How To Sue An Insurance Company For Bad Faith?

An insurance company sells protection. The holder of a car insurance policy expects protection from unanticipated losses after becoming involved in a motor vehicle accident. If the protection promised by the insurer is denied, that act can be used as grounds for suing the company that has demonstrated bad faith.

Typical demonstrations of bad faith by an insurer:

The insurer’s company refuses to pay money that is owned to a policy holder or to a claimant. A policy holder might expect money, because he or she has been promised financial protection. A claimant might seek money, because he or she was insured in a collision that was caused by one of the insurance company’s policy holders. The same company denies a claim without providing a reasonable basis for that denial.

Actions to be taken by someone that plans to sue an insurance company:

• Keep all relevant documents.
• Take notes when speaking on the phone with anyone from the insurance company. Save the notes taken during those conversations.
• Keep all the medical records that pertain to your accident-related injury. Those should help you to prove that your injuries resulted from the forces placed on your body at the time of the accident.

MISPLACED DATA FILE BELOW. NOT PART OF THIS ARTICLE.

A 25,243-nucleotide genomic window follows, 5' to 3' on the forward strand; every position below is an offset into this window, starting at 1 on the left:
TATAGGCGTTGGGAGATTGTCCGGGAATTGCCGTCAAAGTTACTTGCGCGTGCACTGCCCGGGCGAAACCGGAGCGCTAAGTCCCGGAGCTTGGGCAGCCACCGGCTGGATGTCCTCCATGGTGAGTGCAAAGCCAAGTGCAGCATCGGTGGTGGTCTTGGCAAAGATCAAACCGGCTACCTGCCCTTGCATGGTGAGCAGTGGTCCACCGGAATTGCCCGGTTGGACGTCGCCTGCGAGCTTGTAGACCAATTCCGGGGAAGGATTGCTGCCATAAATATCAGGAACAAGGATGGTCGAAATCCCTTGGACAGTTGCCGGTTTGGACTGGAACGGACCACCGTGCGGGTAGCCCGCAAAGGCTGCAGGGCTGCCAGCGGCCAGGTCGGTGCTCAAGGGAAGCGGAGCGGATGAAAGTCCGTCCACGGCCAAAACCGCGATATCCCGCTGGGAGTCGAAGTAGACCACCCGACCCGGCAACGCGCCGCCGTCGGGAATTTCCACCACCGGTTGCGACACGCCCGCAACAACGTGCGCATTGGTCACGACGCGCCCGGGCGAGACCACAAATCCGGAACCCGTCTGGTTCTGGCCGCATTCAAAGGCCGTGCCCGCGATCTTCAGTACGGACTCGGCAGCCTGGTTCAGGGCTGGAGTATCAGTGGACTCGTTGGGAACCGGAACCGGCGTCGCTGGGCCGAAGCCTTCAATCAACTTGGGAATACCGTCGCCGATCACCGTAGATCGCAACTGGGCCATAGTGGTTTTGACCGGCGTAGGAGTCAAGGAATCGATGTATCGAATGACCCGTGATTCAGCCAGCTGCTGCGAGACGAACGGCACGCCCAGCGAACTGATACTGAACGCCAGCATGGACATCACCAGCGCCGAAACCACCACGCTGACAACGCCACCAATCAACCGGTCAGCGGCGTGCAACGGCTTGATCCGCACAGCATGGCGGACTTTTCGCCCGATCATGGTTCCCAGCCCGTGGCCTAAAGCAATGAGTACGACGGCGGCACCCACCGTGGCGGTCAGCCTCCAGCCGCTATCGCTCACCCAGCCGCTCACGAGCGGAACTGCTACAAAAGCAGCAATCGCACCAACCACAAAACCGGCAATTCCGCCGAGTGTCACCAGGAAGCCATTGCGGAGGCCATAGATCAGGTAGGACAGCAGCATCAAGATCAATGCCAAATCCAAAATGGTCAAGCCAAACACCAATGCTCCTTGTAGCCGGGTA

• Speak with an Injury Lawyer in Richmond. If you plan to sue an insurance company, you must arrange for an attorney to argue your case in a courtroom.

Tactics to prepare for:

There are 2 tactics that insurance companies like to use, if they have been sued for bad faith. Both of those tactics represent an effort to confuse and exhaust the plaintiff, the person that initiated the lawsuit. Plaintiffs that have a lawyer gain access to needed assistance, when forced to deal with those 2 tactics.

Some insurance companies dream up a reason for sending multiple forms to the person that has sought fair treatment. For instance, if the plaintiff had multiple injuries, the insurance company might send a form for each injury. Each form would seek facts, as evidence that a certain named injury had resulted from occurrence of the accident.

Other companies try to wear out the plaintiff. Their tactic does not involve asking for new information. Instead, the company’s tactic-of-choice relies on their ready access to the plaintiff. The company takes advantage of that ready access, and keeps requesting the same pieces of information.

One of the company’s employees might call with a request, and pretend that he or she had no idea that another employee in a different department had made the same request. Alternately, it could be that one specific employee might keep calling, and then saying repeatedly that he or she has lost the details about a certain aspect of the plaintiff’s case.